- Costanera Tower: better known as Gran Torre Santiago (Great Santiago Tower), is a 64-story tall skyscraper and the tallest in Latin America. The tower is part of the Costanera Center complex, which includes the largest shopping mall in the country, two hotels and two additional office towers. It measures 300 metres and has 64 storeys plus 6 basement floors. To access the observatory floor, it costs 20.000 Pesos per adult any day from 10 am to 22pm. You can buy your tickets here.
The closest metro station is Tobalaba, line 1 or 4.
- Plaza de Armas: is both the heart of Santiago and the city's historical centre. The square surrounded by impressive Spanish colonial public buildings, including the 18th-century Cathedral and main post office that was once the Spanish governor's' residence. As with most colonial squares of this kind, and as the name suggests, the Plaza de Armas was designed to be the open space in which the armed forces of the city could gather to parade and to protect Santiago's most important buildings. The square became the hub of administrative, commercial and social life when the city was founded in 1541. This square is the point from which all distances are measured in Chile, and the central point for the grid pattern of the streets. Weekends and evenings the square is often filled with dances, festivals and other social gathering events. Note, visitors should be aware of their belongings here as it is a popular target spot amongst pickpockets!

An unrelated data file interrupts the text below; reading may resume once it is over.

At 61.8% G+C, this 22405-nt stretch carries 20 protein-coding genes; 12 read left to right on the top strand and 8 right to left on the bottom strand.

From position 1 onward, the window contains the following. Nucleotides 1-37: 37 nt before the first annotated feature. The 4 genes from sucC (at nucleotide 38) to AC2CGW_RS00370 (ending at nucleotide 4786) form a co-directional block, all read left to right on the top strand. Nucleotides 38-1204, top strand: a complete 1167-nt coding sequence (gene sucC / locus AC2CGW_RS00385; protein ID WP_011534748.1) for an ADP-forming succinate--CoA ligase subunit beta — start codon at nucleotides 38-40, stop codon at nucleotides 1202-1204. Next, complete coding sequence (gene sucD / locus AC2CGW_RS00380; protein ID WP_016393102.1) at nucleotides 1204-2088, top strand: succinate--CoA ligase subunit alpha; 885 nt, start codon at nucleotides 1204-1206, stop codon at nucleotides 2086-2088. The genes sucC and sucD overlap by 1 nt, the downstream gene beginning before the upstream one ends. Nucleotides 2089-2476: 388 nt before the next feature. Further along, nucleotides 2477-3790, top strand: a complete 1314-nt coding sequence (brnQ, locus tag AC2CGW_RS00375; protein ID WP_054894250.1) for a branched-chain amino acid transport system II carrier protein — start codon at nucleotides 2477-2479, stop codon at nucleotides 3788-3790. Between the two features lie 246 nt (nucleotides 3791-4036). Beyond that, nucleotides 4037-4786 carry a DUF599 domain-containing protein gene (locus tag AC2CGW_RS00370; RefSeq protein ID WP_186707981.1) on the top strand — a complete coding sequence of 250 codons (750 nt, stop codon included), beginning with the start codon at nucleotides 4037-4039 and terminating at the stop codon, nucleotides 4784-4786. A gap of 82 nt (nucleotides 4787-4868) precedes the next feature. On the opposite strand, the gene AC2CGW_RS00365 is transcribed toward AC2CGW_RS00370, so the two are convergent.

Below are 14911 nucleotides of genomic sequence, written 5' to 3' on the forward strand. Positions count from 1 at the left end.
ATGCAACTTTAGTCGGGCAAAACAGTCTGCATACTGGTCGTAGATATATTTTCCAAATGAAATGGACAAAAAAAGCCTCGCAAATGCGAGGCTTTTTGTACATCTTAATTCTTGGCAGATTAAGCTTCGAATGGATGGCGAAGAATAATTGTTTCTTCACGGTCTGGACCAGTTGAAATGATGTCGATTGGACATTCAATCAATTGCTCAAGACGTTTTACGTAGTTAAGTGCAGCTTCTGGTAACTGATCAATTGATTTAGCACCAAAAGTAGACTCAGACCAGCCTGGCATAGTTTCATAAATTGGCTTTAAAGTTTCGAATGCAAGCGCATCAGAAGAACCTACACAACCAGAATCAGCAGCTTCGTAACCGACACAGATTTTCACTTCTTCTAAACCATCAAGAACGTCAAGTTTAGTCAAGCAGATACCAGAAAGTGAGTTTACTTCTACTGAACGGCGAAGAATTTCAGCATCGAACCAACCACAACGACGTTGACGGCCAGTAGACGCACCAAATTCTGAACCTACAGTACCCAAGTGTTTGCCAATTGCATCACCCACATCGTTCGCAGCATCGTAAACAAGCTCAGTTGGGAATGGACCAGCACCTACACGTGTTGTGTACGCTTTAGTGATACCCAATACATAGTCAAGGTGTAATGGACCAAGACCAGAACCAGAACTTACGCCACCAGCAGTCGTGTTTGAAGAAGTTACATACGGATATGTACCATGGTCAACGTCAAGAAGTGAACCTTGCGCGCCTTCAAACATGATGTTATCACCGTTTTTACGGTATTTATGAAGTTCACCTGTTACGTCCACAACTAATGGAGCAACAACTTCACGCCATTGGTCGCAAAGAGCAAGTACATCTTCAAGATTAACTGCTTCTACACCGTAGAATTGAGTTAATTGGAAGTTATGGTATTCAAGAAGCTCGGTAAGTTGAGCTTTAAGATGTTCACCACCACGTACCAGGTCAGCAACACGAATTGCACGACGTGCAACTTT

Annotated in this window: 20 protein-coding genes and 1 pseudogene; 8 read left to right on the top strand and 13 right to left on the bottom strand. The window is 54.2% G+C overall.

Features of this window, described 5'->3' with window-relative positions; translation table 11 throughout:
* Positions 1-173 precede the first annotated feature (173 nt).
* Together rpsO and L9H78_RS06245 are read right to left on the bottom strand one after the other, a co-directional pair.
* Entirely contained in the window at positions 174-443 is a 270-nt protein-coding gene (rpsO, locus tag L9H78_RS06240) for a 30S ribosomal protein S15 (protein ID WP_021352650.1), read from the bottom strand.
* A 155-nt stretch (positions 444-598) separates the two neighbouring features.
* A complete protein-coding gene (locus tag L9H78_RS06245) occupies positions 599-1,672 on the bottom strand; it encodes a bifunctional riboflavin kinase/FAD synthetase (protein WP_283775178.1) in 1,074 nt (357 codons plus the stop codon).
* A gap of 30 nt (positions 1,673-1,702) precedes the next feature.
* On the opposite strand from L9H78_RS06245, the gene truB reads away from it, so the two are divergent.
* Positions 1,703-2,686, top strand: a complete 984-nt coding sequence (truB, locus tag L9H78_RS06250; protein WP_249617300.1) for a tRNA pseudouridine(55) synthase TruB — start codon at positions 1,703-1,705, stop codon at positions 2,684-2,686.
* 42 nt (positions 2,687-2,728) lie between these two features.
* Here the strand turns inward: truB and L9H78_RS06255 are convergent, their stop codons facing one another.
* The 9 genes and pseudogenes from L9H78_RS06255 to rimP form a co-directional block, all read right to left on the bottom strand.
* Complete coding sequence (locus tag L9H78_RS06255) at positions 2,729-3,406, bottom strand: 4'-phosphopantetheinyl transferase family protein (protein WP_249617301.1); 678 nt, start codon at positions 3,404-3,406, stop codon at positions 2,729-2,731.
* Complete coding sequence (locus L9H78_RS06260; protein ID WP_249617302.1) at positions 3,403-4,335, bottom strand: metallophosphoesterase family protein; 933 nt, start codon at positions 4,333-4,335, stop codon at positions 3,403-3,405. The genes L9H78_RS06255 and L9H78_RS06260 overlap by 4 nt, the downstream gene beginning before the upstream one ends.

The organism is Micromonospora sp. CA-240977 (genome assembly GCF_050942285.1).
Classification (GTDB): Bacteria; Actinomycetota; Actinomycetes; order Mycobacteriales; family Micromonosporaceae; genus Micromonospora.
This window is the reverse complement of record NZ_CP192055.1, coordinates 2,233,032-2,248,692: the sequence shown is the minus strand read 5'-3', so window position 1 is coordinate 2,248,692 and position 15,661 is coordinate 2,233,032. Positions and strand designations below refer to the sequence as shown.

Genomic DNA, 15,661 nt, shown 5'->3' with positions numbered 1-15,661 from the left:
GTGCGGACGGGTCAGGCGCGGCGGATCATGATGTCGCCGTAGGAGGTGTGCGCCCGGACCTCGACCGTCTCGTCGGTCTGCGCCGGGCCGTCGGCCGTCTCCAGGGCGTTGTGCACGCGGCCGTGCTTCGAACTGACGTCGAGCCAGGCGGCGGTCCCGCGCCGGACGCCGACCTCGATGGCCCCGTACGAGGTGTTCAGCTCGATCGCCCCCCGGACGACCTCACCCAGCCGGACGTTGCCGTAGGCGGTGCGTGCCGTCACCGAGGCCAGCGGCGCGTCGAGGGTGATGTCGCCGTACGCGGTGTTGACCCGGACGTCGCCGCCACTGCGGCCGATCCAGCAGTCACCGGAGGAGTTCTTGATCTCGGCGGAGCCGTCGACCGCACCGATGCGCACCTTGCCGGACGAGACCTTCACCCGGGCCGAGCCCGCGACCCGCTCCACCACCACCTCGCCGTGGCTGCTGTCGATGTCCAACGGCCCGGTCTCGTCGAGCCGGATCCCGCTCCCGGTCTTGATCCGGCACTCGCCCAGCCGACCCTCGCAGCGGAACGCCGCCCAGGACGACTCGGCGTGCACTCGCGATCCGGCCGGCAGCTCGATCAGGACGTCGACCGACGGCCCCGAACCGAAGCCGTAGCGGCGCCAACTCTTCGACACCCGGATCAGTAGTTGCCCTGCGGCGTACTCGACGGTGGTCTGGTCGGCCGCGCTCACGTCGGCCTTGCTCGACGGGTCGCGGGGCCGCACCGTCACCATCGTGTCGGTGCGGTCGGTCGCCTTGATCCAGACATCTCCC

- Mercado Central: housed in an 1872 iron structure, is a fruit and vegetable market as well as a buzzing fish market where an assortment of glistening fresh seafood is packed onto the tables. Mussels, oysters and clams sit in buckets among an unidentifiable variety of crustaceans and tentacled creatures. The fishmongers demonstrate their skill at gutting and filleting in front of eager shoppers and lookers. The best time to visit is at lunchtime when a delicious sampling of the wares can be enjoyed. There are also many restaurants to choose from and often the smaller ones are the best, and a bit cheaper. It is crowded and chaotic, but the seafood is excellent and fresh, the architecture is interesting. Visitors are warned to stay aware of their possessions because markets of this kind are often targeted by pickpockets. Located at corner of Calle Puente and Calle San Pablo. A short 10 min walk from the main square.A short 10 min walk from the main square.
- Chilean Museum of Pre-Colombian Art: housed in the old Royal Customs House in Santiago. The collection spans 4,500 years and about 80 pre-Columbian civilisations of South America. The Museo Chileno de Arte Precolombino, as it is known to locals, is a fascinating place to spend a few hours and is a great find for art and archaeology enthusiasts. The collection provides an informative insight into the cultures of the Incas, Mayans, Aztecs and other proud civilisations of the continent. Located at Calle Bandera 361.
- Cerro Santa Lucia: is a natural hill, located in the city centre of Santiago. When you arrive at the park there are three entrances. The park has a lot of steps so if you’re looking to minimize them, you can come in the Santa Lucia Metro side (on Calle O’Higgins). At all entrances, you will be asked to sign a register: they want your name and country, but no fee to pay is necessary. There are tons of paths around the park and pay attention while you wander as there are lots of statues hiding among all the trees and flowers. If you climb all the way to the top you get a fantastic 360° degree view of the city. Also located in the park is the Castillo Hidalgo, now a popular events center where many people get married or throw parties. It’s easily accessed from either Santa Lucia or Bellas Artes Metro stations.